Legislation and laws in Iowa and elsewhere purposely misuse the term "fetus" and "heartbeat" to describe embryos at around 6 weeks, which have not developed a heart.

The Associate Press recommends that media do not use this term without qualifiers. Here's what the AP Stylebook says (current as of July 2023): 

Avoid using the terms "fetal heartbeat bill," "heartbeat bill" and "six-week abortion ban" on their own without explanation as shorthand for measures that would ban most abortions once cardiac activity is detected, around the sixth week of pregnancy.

The terms are overly broad and misleading given the disagreement over details, such as what constitutes a heartbeat at varying gestational ages. In addition, none of the measures focuses on six weeks.

Advanced technology can detect a flickering as early as six weeks, when the embryo isn't yet a fetus and it has only begun forming a rudimentary heart. The American College of Obstetricians and Gynecologists says it is not accurate to call that a heartbeat. Use the term cardiac activity instead.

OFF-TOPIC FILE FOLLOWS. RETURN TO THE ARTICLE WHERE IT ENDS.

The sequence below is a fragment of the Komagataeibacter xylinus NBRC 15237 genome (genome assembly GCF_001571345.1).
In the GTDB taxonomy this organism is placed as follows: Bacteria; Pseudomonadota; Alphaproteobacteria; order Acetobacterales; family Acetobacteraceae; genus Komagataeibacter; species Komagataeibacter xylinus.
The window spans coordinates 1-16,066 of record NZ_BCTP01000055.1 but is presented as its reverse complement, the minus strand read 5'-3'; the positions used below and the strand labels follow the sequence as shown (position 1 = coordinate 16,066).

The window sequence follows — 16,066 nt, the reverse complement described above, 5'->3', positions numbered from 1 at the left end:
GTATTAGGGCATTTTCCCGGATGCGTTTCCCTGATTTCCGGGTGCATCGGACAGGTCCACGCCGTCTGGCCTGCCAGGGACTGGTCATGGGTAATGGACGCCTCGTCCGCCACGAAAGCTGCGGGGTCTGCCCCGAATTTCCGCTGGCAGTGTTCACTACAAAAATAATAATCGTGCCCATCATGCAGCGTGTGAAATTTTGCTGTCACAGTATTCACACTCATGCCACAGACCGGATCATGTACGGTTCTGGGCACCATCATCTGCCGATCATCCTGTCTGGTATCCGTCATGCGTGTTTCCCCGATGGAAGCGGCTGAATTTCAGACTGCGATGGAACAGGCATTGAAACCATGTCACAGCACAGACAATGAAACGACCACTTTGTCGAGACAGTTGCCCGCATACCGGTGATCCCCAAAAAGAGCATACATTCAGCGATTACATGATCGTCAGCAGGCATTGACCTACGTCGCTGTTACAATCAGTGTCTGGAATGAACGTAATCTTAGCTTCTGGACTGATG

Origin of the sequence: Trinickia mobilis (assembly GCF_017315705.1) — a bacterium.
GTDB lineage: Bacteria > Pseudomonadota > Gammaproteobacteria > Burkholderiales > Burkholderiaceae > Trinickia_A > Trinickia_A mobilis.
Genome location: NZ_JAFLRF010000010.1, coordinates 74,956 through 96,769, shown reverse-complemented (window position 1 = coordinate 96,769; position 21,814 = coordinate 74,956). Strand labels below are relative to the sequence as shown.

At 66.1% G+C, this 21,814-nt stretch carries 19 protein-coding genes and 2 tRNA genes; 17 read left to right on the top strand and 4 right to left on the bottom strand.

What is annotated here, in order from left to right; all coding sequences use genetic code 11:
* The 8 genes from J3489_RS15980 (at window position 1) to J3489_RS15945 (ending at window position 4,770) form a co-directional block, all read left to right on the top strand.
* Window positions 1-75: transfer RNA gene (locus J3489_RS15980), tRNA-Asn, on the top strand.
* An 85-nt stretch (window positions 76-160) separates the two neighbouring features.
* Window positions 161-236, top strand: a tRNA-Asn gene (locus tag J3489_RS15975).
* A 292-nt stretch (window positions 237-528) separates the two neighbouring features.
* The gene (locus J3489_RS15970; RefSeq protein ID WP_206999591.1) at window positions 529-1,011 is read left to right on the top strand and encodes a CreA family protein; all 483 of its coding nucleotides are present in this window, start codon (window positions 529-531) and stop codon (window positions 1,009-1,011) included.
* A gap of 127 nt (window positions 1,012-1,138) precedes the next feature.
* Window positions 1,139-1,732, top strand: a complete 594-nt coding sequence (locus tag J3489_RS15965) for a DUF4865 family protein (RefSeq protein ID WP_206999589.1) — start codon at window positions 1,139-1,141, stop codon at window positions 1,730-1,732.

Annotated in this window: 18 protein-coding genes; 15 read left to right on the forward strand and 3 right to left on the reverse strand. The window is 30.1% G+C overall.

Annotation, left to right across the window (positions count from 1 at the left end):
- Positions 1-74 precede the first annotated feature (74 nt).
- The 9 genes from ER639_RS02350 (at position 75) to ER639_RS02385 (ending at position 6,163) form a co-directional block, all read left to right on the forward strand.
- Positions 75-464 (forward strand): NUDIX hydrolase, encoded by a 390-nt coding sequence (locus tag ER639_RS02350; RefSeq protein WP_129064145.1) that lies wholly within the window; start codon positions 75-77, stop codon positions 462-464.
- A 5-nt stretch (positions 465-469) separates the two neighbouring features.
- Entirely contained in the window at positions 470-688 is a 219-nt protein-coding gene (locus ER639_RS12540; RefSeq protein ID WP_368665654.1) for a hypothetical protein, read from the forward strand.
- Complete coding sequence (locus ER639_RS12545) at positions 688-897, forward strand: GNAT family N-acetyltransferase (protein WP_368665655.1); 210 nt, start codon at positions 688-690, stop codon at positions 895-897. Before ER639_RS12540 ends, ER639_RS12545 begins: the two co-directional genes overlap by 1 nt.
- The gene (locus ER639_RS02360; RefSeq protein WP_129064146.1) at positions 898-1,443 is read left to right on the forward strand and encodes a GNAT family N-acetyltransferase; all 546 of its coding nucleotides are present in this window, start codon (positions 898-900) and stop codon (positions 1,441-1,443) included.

Do not use the term fetal cardiac activity in the context of abortions before 10 weeks gestational age.

If quoting someone using the terms "fetal heartbeat bill," "heartbeat bill" and "six-week abortion ban," enclose the terms in quotation marks and provide explanation.

Instead, on first references, use phrasing such as a measure that bans abortions except in the earliest weeks of pregnancy; or measures often referred to as "heartbeat bills" or "six-week abortion bans" (including terms used by each side of the issue). On later references, simply the anti-abortion measure, the bill, etc.

The phrase abortion ban is acceptable for headlines when necessary, but give full details high in the story.